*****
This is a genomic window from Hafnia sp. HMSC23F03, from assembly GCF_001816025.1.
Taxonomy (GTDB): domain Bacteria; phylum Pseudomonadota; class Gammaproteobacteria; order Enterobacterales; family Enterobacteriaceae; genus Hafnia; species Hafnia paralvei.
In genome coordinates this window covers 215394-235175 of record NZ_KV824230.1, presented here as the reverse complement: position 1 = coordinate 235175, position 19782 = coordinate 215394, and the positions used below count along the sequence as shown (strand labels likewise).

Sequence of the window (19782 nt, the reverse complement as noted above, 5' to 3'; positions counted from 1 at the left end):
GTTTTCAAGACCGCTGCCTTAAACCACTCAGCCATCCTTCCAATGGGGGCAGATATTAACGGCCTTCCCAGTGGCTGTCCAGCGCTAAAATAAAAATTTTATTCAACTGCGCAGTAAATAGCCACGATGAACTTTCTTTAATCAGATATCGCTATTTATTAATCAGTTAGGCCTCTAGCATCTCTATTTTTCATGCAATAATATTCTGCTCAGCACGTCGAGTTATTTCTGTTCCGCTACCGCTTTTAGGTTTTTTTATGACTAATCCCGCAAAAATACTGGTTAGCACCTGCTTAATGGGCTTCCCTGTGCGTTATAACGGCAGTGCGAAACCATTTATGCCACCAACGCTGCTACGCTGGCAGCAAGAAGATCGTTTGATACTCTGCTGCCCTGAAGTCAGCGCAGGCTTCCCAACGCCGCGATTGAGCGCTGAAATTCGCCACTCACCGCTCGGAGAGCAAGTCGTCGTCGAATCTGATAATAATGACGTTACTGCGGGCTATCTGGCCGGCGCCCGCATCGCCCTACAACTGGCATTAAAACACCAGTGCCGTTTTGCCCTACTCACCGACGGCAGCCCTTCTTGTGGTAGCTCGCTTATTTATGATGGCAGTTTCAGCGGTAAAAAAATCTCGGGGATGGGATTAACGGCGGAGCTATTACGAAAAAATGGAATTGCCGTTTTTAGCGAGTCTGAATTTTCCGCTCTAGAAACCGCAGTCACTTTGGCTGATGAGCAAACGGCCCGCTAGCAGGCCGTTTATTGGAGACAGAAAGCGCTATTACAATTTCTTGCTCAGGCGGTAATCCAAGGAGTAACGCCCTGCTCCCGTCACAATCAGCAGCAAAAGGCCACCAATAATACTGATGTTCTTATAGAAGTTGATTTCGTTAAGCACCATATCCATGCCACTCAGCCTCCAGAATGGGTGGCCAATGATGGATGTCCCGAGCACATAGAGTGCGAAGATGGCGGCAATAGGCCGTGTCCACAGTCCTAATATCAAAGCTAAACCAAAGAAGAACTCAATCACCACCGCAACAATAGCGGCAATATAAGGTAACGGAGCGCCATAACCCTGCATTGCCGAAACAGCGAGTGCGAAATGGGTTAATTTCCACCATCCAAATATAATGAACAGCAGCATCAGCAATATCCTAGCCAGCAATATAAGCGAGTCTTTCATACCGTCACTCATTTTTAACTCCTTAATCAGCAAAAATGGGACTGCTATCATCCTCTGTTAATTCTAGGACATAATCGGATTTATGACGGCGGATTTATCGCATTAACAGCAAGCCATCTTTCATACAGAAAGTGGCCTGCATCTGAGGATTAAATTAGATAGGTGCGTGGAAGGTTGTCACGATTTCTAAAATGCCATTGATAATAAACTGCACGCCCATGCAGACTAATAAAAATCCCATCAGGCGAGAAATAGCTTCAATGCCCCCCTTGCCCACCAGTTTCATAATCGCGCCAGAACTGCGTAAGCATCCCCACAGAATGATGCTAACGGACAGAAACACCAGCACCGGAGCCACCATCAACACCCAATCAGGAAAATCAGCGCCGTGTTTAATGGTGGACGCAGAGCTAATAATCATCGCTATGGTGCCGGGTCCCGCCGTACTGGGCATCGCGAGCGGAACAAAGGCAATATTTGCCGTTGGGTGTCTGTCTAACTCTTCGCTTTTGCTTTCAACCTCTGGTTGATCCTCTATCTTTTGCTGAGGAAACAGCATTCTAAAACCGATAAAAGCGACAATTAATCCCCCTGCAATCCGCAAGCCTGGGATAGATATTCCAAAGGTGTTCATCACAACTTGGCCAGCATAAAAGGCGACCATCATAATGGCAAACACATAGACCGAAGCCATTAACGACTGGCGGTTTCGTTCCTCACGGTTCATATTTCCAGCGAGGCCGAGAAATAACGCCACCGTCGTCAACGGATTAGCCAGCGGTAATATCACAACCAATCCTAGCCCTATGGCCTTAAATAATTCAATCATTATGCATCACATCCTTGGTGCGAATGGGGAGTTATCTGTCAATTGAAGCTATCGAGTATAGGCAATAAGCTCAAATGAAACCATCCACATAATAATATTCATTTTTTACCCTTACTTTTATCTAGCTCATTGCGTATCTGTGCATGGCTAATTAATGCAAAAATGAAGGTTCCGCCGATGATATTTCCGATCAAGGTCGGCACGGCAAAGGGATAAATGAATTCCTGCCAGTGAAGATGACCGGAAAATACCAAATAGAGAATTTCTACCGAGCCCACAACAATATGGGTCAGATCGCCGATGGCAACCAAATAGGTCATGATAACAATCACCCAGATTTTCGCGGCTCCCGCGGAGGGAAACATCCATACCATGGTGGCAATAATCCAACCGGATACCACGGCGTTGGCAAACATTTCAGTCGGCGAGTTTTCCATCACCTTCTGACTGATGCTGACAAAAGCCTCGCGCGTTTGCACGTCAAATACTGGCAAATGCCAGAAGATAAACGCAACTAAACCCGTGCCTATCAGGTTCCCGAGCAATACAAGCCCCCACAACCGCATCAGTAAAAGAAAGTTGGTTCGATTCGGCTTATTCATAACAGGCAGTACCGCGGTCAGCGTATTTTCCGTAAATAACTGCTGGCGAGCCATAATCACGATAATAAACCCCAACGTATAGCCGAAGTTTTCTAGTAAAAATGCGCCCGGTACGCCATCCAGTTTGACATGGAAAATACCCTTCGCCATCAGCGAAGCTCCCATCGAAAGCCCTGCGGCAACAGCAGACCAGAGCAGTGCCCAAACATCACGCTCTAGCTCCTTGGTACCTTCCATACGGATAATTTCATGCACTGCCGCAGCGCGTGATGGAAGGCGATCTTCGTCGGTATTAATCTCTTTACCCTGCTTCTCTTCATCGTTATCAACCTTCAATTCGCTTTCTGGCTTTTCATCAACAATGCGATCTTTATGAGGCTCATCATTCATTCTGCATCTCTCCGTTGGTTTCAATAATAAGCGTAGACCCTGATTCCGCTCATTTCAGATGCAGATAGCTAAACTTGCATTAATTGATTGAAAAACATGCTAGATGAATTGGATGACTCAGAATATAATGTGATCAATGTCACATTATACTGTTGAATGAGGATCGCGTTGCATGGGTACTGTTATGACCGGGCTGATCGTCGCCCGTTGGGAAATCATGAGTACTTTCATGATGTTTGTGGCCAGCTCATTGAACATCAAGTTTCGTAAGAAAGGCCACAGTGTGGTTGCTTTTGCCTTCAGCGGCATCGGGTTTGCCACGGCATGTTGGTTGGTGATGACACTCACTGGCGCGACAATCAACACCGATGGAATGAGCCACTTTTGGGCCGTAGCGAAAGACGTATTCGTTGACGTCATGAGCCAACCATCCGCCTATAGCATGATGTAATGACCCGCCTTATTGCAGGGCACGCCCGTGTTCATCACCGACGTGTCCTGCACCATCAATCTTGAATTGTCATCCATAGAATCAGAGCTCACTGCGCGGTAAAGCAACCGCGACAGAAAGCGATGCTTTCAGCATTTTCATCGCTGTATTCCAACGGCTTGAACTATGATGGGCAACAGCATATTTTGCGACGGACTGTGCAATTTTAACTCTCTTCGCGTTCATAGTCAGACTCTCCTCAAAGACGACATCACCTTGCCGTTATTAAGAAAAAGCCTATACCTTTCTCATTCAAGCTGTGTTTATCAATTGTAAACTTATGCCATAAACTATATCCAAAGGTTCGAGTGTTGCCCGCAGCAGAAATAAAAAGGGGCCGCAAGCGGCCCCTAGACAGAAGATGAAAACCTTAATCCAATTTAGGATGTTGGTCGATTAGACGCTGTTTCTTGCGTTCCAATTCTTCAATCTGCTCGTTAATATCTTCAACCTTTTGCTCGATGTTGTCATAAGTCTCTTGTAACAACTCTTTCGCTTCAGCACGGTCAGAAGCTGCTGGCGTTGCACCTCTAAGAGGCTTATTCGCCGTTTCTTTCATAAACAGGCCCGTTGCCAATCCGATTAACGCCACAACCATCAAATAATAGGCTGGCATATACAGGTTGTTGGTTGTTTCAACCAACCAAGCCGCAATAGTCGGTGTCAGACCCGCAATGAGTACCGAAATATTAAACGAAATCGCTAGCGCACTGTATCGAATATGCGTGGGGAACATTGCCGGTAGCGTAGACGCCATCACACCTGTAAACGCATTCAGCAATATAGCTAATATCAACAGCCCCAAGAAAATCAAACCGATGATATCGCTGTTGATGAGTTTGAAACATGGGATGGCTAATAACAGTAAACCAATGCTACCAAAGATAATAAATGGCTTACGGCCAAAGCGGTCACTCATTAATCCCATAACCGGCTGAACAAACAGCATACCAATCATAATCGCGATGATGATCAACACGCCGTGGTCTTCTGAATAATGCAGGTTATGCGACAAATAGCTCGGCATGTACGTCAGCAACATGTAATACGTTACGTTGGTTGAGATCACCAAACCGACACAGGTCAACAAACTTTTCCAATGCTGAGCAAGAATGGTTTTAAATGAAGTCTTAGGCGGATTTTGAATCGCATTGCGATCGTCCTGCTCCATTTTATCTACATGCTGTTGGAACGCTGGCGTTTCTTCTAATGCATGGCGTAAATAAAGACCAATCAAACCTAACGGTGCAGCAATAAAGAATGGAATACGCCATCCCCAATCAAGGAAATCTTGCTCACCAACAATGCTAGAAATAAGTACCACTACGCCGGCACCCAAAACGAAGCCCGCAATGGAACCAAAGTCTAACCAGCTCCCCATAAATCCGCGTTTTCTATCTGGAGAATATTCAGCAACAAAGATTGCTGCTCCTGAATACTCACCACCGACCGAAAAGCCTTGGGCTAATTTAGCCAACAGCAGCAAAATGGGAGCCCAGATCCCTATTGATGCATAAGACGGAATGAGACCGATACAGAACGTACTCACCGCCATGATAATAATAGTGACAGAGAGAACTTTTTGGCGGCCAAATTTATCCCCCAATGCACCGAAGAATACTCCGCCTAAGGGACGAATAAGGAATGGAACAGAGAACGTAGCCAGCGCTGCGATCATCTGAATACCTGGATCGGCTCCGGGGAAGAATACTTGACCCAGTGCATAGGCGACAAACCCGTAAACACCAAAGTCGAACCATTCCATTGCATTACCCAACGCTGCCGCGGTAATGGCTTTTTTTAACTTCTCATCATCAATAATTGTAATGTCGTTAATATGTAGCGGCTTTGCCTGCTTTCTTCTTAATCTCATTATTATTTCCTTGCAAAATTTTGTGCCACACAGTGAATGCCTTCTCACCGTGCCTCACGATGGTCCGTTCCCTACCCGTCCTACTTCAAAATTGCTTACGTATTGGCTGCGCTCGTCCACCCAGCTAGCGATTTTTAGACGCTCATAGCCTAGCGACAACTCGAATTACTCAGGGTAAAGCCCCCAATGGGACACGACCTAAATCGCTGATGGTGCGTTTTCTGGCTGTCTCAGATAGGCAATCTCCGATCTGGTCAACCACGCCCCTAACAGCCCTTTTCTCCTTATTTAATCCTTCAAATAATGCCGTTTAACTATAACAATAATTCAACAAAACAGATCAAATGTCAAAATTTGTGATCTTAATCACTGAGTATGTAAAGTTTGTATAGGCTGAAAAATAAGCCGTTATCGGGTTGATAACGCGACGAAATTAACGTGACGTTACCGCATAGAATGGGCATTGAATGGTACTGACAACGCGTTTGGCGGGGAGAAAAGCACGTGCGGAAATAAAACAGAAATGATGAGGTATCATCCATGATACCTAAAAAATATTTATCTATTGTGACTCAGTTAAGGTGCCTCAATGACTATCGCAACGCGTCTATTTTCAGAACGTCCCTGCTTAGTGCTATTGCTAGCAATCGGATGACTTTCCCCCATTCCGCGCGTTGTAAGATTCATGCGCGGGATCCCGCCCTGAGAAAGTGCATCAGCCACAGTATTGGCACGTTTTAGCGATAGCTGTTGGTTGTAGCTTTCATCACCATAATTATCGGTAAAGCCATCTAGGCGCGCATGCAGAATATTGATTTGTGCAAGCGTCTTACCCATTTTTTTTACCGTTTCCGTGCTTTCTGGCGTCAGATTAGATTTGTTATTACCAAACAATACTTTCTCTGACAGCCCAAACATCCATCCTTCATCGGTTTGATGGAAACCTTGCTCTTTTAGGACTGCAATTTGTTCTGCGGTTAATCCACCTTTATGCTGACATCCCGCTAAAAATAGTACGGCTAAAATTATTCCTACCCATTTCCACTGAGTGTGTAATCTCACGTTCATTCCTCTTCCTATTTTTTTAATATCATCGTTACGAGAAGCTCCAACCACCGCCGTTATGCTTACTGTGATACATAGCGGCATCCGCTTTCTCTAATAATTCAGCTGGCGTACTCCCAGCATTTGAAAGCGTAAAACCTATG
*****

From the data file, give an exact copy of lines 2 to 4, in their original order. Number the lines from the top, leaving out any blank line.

Taxonomy (GTDB): domain Bacteria; phylum Pseudomonadota; class Gammaproteobacteria; order Enterobacterales; family Enterobacteriaceae; genus Hafnia; species Hafnia paralvei.
In genome coordinates this window covers 215394-235175 of record NZ_KV824230.1, presented here as the reverse complement: position 1 = coordinate 235175, position 19782 = coordinate 215394, and the positions used below count along the sequence as shown (strand labels likewise).

Sequence of the window (19782 nt, the reverse complement as noted above, 5' to 3'; positions counted from 1 at the left end):